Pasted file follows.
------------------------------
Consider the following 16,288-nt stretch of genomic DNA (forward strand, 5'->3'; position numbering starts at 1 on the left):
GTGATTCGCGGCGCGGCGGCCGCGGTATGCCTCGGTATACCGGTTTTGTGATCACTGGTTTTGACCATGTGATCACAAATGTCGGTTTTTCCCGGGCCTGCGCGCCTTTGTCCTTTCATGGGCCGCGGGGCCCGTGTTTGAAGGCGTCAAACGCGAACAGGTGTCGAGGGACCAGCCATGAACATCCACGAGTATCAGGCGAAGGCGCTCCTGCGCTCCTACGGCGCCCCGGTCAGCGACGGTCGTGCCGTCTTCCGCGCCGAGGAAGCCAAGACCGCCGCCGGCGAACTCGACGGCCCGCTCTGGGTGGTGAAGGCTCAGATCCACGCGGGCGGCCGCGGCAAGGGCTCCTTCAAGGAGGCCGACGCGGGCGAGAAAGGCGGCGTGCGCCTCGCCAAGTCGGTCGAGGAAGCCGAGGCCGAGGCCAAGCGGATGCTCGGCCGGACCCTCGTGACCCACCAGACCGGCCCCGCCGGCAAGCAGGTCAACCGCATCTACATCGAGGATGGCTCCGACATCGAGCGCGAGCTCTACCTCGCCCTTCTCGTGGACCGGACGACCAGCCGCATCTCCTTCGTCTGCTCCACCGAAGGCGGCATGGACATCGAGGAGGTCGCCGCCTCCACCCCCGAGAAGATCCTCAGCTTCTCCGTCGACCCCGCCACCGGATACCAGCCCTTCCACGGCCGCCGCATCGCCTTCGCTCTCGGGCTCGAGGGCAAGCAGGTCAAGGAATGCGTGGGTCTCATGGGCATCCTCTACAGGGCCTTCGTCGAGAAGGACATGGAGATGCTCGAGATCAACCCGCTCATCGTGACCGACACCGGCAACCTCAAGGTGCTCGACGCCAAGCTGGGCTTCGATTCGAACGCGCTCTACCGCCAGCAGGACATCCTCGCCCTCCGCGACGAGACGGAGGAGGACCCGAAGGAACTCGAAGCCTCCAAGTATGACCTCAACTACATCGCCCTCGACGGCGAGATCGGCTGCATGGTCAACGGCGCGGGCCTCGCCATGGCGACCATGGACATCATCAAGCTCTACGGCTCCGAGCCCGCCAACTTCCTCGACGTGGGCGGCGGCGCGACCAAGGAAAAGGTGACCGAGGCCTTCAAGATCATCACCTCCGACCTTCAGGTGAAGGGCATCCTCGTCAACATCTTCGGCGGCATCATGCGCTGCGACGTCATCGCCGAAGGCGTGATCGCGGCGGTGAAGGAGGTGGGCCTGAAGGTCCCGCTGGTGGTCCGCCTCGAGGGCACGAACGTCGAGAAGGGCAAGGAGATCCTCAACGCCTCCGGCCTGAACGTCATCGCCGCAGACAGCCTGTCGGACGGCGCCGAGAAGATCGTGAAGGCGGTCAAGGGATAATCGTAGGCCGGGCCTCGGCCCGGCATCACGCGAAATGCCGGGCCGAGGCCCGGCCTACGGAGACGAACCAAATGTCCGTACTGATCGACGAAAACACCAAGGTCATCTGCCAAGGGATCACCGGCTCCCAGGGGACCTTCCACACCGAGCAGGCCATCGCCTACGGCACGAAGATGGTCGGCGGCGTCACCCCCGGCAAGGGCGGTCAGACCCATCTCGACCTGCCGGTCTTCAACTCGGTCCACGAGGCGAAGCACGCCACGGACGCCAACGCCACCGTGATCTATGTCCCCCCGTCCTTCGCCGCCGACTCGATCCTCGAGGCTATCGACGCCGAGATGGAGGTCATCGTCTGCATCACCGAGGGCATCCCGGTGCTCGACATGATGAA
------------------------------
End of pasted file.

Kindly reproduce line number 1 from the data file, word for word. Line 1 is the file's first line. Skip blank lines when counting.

Consider the following 16,288-nt stretch of genomic DNA (forward strand, 5'->3'; position numbering starts at 1 on the left):